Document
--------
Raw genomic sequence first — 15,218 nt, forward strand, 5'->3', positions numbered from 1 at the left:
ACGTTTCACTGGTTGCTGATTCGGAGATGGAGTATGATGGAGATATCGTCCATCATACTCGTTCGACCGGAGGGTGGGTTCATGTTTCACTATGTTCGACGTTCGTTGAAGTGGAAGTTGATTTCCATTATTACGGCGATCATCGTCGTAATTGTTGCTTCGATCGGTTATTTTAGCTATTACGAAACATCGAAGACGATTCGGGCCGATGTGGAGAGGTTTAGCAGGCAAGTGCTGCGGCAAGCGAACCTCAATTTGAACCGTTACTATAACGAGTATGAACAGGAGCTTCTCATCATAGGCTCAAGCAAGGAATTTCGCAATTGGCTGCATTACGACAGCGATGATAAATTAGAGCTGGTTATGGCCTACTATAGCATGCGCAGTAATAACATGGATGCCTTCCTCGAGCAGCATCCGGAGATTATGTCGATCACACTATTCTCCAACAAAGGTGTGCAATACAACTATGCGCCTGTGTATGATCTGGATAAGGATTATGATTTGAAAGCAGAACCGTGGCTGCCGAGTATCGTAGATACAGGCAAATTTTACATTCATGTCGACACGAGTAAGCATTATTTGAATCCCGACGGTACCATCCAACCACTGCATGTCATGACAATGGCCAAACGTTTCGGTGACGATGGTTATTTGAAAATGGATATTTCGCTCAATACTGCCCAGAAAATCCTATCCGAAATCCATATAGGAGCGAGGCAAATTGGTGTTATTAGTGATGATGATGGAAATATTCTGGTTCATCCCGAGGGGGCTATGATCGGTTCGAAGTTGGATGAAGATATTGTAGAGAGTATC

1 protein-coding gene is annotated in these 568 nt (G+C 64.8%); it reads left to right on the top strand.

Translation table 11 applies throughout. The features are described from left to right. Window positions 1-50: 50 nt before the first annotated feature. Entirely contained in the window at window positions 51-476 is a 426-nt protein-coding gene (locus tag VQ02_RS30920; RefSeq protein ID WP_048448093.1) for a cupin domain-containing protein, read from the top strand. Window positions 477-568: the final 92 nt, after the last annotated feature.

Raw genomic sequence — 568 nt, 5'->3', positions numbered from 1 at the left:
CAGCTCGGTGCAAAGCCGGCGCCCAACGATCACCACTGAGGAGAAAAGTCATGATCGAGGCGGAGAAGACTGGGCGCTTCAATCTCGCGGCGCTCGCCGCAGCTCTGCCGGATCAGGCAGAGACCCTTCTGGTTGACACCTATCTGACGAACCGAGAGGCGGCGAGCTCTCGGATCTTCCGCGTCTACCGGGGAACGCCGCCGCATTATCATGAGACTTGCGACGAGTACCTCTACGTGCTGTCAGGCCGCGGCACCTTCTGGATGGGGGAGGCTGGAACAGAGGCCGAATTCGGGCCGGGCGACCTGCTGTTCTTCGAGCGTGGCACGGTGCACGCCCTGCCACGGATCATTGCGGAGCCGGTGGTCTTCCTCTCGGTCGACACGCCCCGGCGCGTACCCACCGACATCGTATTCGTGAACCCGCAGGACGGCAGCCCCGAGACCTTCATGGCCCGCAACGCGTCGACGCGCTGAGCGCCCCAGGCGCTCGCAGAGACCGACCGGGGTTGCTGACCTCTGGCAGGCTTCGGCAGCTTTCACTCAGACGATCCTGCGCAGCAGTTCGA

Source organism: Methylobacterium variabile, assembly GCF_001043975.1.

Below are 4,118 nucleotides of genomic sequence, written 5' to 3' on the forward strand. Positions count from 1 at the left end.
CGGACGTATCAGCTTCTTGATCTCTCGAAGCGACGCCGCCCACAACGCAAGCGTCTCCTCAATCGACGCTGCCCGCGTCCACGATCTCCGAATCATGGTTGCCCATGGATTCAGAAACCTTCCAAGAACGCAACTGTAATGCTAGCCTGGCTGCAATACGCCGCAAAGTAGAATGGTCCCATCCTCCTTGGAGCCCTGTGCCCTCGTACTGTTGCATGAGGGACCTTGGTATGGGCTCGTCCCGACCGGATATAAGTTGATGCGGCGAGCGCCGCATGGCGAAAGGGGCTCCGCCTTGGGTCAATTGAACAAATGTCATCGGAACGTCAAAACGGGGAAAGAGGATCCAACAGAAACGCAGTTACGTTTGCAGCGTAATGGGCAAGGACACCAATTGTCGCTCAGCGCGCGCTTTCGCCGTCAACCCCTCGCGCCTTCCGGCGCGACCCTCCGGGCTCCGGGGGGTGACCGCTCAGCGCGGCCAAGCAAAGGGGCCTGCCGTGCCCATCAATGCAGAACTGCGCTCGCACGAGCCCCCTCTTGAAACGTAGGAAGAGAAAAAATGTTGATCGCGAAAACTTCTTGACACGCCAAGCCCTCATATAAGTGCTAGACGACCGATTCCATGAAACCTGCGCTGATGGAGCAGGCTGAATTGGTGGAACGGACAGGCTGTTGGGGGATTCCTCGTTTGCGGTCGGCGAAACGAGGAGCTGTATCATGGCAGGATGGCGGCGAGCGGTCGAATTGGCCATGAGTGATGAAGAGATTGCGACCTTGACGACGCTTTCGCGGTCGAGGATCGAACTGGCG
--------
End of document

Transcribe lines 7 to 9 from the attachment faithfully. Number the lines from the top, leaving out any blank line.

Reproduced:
Source organism: Methylobacterium variabile, assembly GCF_001043975.1.

Below are 4,118 nucleotides of genomic sequence, written 5' to 3' on the forward strand. Positions count from 1 at the left end.
CGGACGTATCAGCTTCTTGATCTCTCGAAGCGACGCCGCCCACAACGCAAGCGTCTCCTCAATCGACGCTGCCCGCGTCCACGATCTCCGAATCATGGTTGCCCATGGATTCAGAAACCTTCCAAGAACGCAACTGTAATGCTAGCCTGGCTGCAATACGCCGCAAAGTAGAATGGTCCCATCCTCCTTGGAGCCCTGTGCCCTCGTACTGTTGCATGAGGGACCTTGGTATGGGCTCGTCCCGACCGGATATAAGTTGATGCGGCGAGCGCCGCATGGCGAAAGGGGCTCCGCCTTGGGTCAATTGAACAAATGTCATCGGAACGTCAAAACGGGGAAAGAGGATCCAACAGAAACGCAGTTACGTTTGCAGCGTAATGGGCAAGGACACCAATTGTCGCTCAGCGCGCGCTTTCGCCGTCAACCCCTCGCGCCTTCCGGCGCGACCCTCCGGGCTCCGGGGGGTGACCGCTCAGCGCGGCCAAGCAAAGGGGCCTGCCGTGCCCATCAATGCAGAACTGCGCTCGCACGAGCCCCCTCTTGAAACGTAGGAAGAGAAAAAATGTTGATCGCGAAAACTTCTTGACACGCCAAGCCCTCATATAAGTGCTAGACGACCGATTCCATGAAACCTGCGCTGATGGAGCAGGCTGAATTGGTGGAACGGACAGGCTGTTGGGGGATTCCTCGTTTGCGGTCGGCGAAACGAGGAGCTGTATCATGGCAGGATGGCGGCGAGCGGTCGAATTGGCCATGAGTGATGAAGAGATTGCGACCTTGACGACGCTTTCGCGGTCGAGGATCGAACTGGCG